Today on October 14 we celebrate the World Standards Day which is a good opportunity to review how standards impact our everyday's life. In fact, many standards help me creating this blog post ranging from web standards (W3C), communication standards (IETF, ITU), and standards defining representation formats (e.g., JPEG, MPEG).
Perhaps you are wondering how such standards are created. In MPEG, for example and in a nutshell, new work items are proposed and discussed within the requirements subgroup, which typically issues a requirements document followed up by a call for proposal. The responses to this call are discussed and evaluated according to predefined criteria and adopted into a working draft. Once the working draft becomes mature, MPEG may decide to issue a Committee Draft (CD), which goes out to national bodies for ballot. If national bodies agree on the CD, which could include comments on how to improve it, the next stage would be Draft International Standard (DIS) followed up Final Draft International Standard (FDIS), each accompanied by a ballot including comments. At FDIS stage mainly yes|no vote is allowed and only pure editorial comments can be integrated before going to International Standard (IS), which is when the standard is finally published. [note: sometimes it's a bit more complicated but this is another story - for the interested reader, I've documented the process when working on MPEG-DASH here]
This may sound like a very boring process but it's also possible to win Engineering Emmy Awards like HEVC did very recently, where also Leonardo Chiariglione received the Charles F. Jenkins Lifetime Achievement Award (see his response to this award here).
In this context, I often quote the following xkcd comic which shows two sides of the coin. First, the obvious one where one should indeed not create the 15th competing standards, which one may think it's easy but it isn't although there's also a positive aspect about this (see at the end of this blog post). Second, standards should only define the minimum to enable interoperability and leave out enough space for innovation and competition. However, it's not always clear from the beginning, where to draw the line in order to become a successful standard.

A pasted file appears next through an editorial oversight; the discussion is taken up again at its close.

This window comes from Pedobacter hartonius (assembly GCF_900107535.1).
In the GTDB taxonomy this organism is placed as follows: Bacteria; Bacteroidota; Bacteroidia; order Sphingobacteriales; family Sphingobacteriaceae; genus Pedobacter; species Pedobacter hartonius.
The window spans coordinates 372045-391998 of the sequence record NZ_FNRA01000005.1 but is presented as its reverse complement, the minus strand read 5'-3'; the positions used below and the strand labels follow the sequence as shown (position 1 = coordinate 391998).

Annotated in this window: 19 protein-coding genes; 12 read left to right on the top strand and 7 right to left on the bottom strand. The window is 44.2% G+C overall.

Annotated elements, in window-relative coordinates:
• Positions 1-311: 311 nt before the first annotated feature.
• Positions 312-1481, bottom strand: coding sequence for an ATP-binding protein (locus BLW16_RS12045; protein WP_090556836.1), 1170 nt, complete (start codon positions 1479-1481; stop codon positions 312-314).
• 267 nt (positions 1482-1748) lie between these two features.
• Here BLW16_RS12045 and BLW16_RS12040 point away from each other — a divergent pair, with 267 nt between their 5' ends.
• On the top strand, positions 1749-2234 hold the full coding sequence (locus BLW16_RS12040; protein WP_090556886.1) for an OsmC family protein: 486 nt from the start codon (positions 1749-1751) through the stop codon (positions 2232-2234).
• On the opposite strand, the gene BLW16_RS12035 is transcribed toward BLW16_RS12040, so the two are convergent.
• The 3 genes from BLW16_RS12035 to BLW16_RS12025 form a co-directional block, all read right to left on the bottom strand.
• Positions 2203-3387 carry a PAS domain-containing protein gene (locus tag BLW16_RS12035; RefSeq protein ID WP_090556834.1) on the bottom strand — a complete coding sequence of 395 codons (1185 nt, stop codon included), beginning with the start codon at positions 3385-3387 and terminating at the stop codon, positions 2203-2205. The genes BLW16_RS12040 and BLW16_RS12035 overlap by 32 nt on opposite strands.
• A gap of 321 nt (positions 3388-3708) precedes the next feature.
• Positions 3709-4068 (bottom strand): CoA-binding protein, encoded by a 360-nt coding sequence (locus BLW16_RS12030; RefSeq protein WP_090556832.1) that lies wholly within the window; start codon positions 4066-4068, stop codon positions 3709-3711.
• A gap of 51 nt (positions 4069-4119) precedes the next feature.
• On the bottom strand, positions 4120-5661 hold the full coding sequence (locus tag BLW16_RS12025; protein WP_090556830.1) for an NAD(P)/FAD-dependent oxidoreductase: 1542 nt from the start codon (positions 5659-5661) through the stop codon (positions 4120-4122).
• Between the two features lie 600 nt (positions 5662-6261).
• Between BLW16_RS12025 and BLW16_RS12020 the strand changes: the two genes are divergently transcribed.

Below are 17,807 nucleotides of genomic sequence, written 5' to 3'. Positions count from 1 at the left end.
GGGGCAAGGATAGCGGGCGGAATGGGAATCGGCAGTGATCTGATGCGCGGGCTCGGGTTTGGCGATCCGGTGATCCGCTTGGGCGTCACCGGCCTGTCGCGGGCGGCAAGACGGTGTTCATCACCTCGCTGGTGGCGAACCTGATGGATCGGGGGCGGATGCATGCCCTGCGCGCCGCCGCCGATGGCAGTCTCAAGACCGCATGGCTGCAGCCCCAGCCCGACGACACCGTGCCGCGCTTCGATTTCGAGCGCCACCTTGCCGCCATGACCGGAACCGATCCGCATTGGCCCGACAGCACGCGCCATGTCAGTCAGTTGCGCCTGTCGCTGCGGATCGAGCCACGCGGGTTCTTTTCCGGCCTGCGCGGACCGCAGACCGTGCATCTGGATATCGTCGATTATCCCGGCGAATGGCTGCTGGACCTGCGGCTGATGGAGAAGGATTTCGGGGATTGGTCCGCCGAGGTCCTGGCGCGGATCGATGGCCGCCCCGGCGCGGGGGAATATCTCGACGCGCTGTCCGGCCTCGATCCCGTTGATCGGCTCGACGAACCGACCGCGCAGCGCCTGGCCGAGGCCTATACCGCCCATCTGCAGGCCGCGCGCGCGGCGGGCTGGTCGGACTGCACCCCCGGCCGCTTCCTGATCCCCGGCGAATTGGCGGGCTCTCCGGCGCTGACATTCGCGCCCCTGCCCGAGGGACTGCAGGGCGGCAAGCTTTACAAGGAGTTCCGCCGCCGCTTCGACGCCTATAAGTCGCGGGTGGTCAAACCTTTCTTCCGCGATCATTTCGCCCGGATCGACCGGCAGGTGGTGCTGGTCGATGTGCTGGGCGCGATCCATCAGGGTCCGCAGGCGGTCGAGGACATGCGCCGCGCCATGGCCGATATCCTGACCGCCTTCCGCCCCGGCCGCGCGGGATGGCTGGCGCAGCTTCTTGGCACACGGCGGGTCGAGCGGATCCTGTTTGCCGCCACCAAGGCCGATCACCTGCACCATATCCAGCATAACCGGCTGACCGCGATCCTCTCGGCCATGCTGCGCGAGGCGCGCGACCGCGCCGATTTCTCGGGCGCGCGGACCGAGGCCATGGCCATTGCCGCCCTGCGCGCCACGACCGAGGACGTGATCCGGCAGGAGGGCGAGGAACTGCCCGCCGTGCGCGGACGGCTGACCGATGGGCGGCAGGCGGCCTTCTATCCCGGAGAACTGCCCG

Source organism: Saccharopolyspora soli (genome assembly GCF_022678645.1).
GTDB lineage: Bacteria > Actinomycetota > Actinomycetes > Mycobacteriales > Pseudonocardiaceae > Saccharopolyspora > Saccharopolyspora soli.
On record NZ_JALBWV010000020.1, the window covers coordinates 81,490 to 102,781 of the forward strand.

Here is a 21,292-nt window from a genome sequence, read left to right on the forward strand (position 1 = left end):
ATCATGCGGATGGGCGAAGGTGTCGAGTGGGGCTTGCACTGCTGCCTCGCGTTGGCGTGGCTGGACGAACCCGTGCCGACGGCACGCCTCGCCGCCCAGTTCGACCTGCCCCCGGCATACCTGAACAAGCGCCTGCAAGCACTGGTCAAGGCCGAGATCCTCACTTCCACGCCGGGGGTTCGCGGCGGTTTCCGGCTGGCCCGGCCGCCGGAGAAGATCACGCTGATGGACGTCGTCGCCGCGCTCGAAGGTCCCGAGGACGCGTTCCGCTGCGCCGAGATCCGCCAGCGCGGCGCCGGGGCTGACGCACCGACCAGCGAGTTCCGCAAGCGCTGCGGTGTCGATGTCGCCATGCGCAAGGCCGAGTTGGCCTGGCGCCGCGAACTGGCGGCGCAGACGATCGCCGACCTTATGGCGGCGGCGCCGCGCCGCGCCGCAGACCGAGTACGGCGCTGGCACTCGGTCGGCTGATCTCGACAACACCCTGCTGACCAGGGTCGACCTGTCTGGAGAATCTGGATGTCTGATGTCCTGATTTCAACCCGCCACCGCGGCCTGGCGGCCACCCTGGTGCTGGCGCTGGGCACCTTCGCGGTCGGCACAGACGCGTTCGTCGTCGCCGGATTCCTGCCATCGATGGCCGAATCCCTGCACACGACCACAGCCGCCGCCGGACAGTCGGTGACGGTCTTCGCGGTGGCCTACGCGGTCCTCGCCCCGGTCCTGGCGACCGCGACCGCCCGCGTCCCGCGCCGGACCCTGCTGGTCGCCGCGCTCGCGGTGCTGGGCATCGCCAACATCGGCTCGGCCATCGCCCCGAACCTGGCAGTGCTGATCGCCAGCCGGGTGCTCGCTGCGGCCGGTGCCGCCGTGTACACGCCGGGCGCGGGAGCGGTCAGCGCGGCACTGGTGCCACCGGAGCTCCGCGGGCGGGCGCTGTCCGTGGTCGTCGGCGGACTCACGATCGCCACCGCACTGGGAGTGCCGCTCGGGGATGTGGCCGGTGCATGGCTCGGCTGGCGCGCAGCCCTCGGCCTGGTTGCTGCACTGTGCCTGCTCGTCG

In the past couple of years I was heavily involved in the standardization of MPEG-DASH. In the beginning we've been in the situation with multiple competing formats (Adobe HDS, Apple HLS, Microsoft Smooth Streaming, etc.). MPEG-DASH was finally adopted by Adobe and Microsoft, leaving HLS as competing format/standard (i.e., informational RFC 8216) which now utilizes MPEG's Common Media Application Format (CMAF) to allow a common media segment format to be used by both DASH and HLS. Thus, we did not create the 15th competing standard and DASH/HLS/CMAF is an important step towards reducing market fragmentation although it's not yet the end of the path.
I'd like to conclude with two quotes related to standards. One is from one of my professor at university who was saying "if you have sleeping problems, read a standard", which is true - they are boring to read for an outsider - but it's exciting to work on standards as you basically define the path for future products and services. Finally, my favorite quote goes back to Andrew S. Tanenbaum's book on computer networks: "The nice thing about standards is that you have so many to choose from" which I interpret as a positive statement as competition leads to innovation which eventually leads to innovative products and services - that's what we want.
In this spirit: Happy World Standards Day!